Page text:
While the number of spectators at that Christmas Day game is debatable, even Barth agrees Civil War contests spread the popularity of baseball beyond the Northeast. Is 40,000 people attending a game in 1862 for real?
City People: The rise of modern city culture in 19th century America, by Gunther Barth, 1980, Oxford University Press
Civil War baseball
DECEMBER 22, 1915 | CINCINNATI, OHIO – The upstart Federal League‘s attempt at being a third major league came to an end on this date in 1915. The official word was National League, American League and Federal League bosses settled their differences at a meeting in Cincinnati. What in fact happened was the National and American leagues flex their muscles, and the Federal League ceased to exist.
The rise and fall of the renegade league also put the wheels in motion to exempt major league baseball from competition.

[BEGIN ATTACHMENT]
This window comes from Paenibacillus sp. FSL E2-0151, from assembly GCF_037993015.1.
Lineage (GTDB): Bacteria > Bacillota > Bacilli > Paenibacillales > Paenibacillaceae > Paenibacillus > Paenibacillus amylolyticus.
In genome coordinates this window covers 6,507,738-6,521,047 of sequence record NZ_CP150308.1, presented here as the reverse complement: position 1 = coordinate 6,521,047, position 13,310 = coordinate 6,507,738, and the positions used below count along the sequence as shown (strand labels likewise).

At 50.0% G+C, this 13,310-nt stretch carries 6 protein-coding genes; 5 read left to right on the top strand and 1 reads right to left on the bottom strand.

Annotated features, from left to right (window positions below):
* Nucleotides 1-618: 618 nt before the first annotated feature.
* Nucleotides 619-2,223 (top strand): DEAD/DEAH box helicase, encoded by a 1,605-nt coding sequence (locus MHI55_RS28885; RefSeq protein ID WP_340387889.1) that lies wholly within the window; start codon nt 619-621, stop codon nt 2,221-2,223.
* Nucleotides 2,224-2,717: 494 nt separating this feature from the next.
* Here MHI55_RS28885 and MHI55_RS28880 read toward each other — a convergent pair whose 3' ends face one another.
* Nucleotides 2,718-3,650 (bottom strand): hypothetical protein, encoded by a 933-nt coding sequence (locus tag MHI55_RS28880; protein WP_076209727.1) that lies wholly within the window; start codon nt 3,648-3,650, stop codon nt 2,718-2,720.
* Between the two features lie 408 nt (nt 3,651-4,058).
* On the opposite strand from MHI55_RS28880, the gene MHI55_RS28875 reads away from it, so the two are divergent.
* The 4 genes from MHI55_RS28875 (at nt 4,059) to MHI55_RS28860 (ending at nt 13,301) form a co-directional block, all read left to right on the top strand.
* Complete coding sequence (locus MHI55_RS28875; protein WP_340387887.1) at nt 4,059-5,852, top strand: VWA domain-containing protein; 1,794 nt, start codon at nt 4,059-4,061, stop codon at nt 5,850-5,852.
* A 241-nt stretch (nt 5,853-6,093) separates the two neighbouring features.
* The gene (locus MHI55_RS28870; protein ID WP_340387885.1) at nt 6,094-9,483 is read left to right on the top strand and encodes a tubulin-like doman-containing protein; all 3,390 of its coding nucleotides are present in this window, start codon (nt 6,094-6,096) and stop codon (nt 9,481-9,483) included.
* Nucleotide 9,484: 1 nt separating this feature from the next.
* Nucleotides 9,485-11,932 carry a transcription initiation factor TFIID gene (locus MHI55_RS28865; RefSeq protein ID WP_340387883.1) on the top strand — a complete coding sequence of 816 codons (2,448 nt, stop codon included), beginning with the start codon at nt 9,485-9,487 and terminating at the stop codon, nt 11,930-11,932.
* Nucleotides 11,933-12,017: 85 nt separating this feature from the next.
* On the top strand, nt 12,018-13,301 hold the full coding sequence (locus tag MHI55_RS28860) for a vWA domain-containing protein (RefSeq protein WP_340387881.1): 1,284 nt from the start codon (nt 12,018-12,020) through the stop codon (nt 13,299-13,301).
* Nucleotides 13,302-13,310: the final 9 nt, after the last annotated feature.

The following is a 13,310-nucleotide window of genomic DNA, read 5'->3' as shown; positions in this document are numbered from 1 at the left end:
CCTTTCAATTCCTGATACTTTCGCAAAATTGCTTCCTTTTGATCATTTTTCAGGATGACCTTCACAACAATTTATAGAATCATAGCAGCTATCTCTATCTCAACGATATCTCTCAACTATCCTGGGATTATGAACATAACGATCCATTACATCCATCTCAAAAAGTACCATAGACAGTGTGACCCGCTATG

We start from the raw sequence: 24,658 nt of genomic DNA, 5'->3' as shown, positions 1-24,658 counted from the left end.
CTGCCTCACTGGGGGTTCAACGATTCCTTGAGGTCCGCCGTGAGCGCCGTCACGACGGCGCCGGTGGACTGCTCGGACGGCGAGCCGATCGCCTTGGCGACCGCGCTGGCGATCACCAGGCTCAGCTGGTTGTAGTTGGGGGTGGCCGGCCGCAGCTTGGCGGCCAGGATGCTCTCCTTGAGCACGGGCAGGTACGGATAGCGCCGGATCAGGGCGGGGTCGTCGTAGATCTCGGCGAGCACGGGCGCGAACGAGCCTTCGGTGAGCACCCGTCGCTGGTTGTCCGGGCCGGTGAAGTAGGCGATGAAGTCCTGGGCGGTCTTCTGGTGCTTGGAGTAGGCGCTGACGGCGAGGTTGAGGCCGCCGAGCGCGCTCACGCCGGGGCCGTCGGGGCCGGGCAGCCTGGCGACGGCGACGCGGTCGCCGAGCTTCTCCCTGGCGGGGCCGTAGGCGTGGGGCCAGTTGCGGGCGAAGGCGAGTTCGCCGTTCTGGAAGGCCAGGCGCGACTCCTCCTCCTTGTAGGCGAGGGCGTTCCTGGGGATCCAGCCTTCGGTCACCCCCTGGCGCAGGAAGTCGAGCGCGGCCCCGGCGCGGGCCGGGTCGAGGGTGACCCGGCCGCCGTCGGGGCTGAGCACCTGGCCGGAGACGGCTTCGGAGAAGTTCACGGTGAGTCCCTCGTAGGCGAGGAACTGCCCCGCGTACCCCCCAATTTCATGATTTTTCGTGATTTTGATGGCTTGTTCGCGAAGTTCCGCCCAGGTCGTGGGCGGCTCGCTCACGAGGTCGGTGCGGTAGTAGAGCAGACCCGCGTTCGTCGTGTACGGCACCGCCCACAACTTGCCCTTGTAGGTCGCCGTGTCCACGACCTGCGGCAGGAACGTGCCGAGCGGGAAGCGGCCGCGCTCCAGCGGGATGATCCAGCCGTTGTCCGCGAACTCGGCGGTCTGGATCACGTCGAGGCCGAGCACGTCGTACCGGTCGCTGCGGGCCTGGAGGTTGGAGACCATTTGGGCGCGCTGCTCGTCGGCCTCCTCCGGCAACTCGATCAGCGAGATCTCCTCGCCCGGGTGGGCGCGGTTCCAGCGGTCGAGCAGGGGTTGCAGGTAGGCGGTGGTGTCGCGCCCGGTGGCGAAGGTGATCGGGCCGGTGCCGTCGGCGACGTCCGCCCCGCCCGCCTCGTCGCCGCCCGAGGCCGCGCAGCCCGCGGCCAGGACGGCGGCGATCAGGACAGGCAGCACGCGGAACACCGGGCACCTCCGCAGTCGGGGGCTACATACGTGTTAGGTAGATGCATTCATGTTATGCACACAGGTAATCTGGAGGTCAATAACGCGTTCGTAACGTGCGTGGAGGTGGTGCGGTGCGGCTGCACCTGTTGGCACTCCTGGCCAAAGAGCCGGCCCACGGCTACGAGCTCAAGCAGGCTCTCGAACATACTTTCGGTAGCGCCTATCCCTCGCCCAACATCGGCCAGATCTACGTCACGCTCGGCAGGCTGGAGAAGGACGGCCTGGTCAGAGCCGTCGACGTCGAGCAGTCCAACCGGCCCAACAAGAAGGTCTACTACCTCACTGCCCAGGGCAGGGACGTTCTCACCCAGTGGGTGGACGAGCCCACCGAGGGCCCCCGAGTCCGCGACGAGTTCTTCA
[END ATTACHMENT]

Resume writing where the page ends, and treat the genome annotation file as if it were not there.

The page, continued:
The Federal League came about as a minor league in 1912. It declared itself a “major league” in 1914. It had a couple successful seasons with good pennant races and good attendance after luring stars from the National and American Leagues. It was an eight-team league competing in the major league cities of Chicago, St. Louis, Brooklyn and Pittsburgh (it also had teams in Baltimore, Indianapolis, Kansas City and Buffalo).
What brought about the events of this day in 1915 was the Federal League had filed an antitrust lawsuit against the National and American Leagues claiming they were illegal monopolies. The case stalled in the court of federal judge Kenesaw Mountain Landis while the future baseball commissioner urged negotiation. The Federal League’s position weakened as the delay drained it of funds. Several FL owners were bought out and some teams absorbed into the NL and AL.